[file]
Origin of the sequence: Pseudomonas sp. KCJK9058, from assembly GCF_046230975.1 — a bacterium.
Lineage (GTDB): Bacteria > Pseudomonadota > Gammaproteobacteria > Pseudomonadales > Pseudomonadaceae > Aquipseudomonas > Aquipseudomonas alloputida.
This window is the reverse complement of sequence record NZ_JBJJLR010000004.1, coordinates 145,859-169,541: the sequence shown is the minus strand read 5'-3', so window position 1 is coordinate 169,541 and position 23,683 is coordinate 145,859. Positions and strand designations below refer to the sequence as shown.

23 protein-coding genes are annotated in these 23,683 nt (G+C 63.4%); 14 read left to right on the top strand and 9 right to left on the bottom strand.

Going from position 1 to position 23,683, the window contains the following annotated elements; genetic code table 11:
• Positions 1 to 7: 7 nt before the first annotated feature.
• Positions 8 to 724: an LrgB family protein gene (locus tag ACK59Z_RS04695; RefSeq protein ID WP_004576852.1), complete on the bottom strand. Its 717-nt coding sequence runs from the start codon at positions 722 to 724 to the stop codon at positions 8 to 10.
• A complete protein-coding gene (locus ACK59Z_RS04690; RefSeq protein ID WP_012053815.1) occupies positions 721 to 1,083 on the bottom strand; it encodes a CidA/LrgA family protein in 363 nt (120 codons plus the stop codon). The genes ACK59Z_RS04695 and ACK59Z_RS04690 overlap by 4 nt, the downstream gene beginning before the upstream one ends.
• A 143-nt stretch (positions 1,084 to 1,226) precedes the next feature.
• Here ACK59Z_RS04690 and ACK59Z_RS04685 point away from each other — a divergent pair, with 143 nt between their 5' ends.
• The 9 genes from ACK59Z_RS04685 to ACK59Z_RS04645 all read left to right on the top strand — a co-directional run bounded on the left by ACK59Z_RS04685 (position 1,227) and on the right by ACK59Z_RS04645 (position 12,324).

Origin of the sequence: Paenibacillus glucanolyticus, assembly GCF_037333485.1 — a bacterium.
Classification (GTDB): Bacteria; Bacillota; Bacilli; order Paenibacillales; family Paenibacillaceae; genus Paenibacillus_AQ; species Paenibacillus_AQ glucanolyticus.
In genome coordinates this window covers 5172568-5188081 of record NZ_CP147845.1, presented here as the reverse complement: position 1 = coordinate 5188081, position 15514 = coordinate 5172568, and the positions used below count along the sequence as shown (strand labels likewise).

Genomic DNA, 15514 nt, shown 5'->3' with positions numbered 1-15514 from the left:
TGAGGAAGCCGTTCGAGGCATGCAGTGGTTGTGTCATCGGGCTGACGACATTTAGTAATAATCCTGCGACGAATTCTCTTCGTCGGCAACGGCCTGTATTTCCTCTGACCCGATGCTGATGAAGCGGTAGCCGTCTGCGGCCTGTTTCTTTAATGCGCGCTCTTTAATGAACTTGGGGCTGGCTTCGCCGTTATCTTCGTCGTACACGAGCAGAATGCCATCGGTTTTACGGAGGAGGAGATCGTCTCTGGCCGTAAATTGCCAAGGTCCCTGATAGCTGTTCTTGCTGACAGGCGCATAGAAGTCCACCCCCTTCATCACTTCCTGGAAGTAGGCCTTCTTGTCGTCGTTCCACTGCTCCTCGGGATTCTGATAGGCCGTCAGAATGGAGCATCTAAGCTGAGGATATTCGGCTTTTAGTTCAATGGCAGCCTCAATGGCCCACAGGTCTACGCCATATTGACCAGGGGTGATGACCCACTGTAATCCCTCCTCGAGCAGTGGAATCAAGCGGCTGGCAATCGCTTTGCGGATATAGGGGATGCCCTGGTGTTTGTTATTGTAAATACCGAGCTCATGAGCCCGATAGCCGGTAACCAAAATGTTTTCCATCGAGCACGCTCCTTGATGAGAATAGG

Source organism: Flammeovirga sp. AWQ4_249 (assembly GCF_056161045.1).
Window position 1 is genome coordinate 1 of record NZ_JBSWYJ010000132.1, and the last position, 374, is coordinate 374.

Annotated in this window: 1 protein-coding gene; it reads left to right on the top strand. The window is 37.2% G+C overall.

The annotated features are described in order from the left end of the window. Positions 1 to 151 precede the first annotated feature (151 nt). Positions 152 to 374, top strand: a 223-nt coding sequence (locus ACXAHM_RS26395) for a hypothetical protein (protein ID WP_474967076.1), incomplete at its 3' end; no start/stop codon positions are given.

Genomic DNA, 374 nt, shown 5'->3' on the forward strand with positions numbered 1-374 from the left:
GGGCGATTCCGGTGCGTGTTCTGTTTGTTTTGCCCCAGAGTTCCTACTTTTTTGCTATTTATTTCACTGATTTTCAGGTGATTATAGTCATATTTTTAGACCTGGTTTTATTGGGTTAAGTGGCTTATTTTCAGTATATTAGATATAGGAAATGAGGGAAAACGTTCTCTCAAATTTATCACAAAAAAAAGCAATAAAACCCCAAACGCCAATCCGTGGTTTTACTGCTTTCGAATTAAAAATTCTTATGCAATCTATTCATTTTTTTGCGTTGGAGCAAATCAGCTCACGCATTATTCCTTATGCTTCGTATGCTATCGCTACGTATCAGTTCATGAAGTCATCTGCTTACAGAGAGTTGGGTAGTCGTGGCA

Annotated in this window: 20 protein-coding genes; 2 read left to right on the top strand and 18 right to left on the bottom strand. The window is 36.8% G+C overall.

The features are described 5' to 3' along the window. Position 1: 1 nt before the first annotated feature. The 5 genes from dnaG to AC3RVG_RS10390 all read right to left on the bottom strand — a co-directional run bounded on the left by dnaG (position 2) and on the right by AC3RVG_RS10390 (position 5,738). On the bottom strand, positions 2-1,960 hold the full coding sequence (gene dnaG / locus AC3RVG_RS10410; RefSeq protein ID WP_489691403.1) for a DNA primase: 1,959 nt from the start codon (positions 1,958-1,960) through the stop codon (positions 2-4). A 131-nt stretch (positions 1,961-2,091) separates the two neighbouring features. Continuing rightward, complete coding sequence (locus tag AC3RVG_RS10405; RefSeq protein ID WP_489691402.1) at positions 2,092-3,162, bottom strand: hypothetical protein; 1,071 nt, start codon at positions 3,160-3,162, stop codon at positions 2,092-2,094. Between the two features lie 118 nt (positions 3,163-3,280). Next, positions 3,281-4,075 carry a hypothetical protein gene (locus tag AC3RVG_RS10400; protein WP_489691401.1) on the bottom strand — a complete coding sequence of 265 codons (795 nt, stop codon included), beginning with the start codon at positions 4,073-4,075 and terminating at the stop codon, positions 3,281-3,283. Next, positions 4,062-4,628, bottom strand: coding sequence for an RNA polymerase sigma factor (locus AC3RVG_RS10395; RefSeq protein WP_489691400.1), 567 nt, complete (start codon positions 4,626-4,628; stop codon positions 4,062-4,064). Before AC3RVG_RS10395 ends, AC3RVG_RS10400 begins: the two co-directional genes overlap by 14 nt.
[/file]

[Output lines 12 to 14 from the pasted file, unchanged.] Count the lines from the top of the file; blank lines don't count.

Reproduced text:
Origin of the sequence: Paenibacillus glucanolyticus, assembly GCF_037333485.1 — a bacterium.
Classification (GTDB): Bacteria; Bacillota; Bacilli; order Paenibacillales; family Paenibacillaceae; genus Paenibacillus_AQ; species Paenibacillus_AQ glucanolyticus.
In genome coordinates this window covers 5172568-5188081 of record NZ_CP147845.1, presented here as the reverse complement: position 1 = coordinate 5188081, position 15514 = coordinate 5172568, and the positions used below count along the sequence as shown (strand labels likewise).